PC Principle Makes Sure Kids Check Their Privlage

People in Asia also get offended of course, in fact they can be exceptionally thin skinned about a number of issues, but they are not politically correct. In fact there have been plenty of moments where I was the one blushing and slightly embarrassed at what someone was saying in my company. That said, I will take a world where people are unafraid to speak their minds, even if they are in possession uninformed and bigoted opinions, then a world of self censorship and feigned moral righteousness any day of the week.

Politics- American Politics has become abhorrent, and I am exceptionally glad to be out of the country for the upcoming election year. We have a two party system that minimizes the choices we have and the primary process is terribly corrupt. Not a single person running for president should become president and more than half of them should probably be in jail. No more Clintons or Bushes should ever hold public office ever again and Donald Trump is a clown. It’s pathetic and it’s a horribly sad statement about how much of a sham the election process has become.

From what I do know of Cambodian politics it appears to be complete sham as well. But at least Asian countries don’t even really try and pretend they are a Democratic Republic. I think the next election is about three years out, and I doubt that when it does come around there will be quite the same outpouring of campaign advertising and “news” that we have to endure in the US. Good riddance.

Daylight Savings Time- We are setting the clocks back this weekend, and ending DST. Why? I couldn’t tell you. Is anyone excited about the sun going down an hour earlier? Probably not. Why we try and adjust time itself to the natural ebb and flow of the seasons and not adjust ourselves around these factors is something I’ve never understood. Generally I also just hate getting up before the sun and then working until after it’s dark. Winter in the northern hemisphere is just miserable for so many reasons.

All of South East Asia gives all this stupidity a pass. It also keeps a rather even keel year round with regards to when the sun rises and sets. Being closer to the equator it will be a near even split of sunlight and evening. Skype and flights still have to account for the rest of the world engaging in this foolishness, but at least I don’t personally have to deal with it. This sounds like a small petty thing, but there was barely a more motivating factor to me wanting to stay in the third world than the West's unwillingness to fluctuate behavior based on environment. Seasons are different, our bodies react to them differently and we should behave differently to compensate for this. Changing the time on the clock isn't the solution.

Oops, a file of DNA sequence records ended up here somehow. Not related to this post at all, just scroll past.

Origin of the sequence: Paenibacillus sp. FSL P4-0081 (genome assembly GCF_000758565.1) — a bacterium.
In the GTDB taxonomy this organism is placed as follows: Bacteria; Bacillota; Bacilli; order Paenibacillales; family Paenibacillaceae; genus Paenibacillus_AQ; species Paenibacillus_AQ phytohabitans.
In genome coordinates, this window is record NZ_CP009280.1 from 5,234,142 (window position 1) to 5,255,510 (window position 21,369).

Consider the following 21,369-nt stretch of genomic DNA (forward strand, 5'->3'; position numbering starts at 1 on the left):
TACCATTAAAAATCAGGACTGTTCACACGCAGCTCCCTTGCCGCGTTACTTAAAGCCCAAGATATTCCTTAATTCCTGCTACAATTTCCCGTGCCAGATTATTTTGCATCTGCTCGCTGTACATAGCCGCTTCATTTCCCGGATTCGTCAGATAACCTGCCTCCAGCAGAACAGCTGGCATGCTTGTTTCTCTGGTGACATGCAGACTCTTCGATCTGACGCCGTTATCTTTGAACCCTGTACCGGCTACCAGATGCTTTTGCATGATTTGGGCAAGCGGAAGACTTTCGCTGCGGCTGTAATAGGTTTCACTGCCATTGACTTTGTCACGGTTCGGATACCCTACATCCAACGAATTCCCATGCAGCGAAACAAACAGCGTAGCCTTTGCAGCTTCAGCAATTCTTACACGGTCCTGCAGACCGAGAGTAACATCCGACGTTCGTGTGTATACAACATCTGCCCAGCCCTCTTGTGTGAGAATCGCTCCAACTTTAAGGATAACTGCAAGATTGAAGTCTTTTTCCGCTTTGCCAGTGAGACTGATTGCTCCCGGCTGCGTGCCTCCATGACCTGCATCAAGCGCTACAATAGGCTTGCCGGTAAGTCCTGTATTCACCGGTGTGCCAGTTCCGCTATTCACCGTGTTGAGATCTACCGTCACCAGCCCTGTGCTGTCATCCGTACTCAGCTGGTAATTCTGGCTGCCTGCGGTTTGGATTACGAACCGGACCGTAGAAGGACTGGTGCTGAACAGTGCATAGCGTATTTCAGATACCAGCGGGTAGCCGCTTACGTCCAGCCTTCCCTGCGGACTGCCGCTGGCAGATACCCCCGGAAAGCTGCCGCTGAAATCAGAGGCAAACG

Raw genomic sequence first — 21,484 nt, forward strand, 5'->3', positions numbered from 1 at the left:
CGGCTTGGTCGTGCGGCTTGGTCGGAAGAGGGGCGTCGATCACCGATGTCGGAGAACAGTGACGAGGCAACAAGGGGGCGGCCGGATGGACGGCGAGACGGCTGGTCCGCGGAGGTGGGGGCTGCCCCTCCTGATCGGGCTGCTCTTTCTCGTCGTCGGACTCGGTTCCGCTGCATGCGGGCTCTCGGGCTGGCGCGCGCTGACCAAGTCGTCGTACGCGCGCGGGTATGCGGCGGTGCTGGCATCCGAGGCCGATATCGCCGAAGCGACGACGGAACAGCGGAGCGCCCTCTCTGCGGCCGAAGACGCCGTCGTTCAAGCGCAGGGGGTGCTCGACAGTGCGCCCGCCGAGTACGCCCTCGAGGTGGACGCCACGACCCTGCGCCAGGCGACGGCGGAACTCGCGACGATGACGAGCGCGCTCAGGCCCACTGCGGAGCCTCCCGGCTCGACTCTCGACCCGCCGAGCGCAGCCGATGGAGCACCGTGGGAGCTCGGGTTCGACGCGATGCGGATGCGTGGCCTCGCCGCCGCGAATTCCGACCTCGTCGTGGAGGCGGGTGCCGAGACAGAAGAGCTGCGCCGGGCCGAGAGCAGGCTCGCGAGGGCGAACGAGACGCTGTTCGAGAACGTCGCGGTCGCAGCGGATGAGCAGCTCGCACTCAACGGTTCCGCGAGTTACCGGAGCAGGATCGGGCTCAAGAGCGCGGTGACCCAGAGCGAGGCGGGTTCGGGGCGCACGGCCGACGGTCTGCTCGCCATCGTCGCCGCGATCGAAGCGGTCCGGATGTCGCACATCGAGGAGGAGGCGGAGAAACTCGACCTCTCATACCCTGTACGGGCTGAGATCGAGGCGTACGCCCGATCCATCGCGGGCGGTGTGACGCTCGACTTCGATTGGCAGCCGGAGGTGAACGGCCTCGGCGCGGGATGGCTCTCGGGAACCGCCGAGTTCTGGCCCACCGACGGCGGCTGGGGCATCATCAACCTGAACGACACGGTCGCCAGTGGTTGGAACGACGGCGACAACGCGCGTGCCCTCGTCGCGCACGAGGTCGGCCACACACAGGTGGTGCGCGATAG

Predictability- Every day here you have a rather good idea about what is going to happen. Occasionally you may be surprised, but generally not so much. The well organized societies function like clockwork- they are safe and predictable. Some people really like this, it offers a sense of control and security. I find it mind numbingly boring. I like a little chaos, a little unpredictability, and working on the fly reacting to situations as they develop without really knowing where they will lead. That’s daily life in places like Nepal and Cambodia and I think I miss that more than anything else.

Shit Weather- Now during most of the months I’ve been in New England, the weather has actually been great, but I know what’s around the corner. Winter. Cold, shitty, freezing winters. Last year there was so much snow in New England that people were literally tunneling to work. No thanks! Although we only have one word for snow anyone that lives up this way knows it comes in a plethora of varieties from that freezing pelting stuff to that light dusty powder and about thirty varieties in between. What does it all have in common? It sucks. Yes you can ski, snowboard, snowshoe, or even sled in it and I’ll be the first to admit that these activities can be fun. That fun is negated for me by the sheer ratio of time spent living in the same bitterly cold temperatures and shoveling or driving in snow.


This is sacrilege coming out of the mouth of a New Englander, especially a Mainer, but I’ve been too far afield for too long. A friend of mine noted that it is “just weather”. Well sure it is. I mean hanging out in the arctic in winter is just weather too. For me it’s the same as living in a place where some old guy comes around a couple times a year knocks on your door and when you open it just kicks you square in the nuts. You can call me a pussy for not wanting to live in a place where I won’t get kicked in the nuts, but I’m content to live in a place where that old bastard just doesn’t show up at my door. I’ll admire your toughness via Facebook. Sipping rum. On a balcony. Without a coat.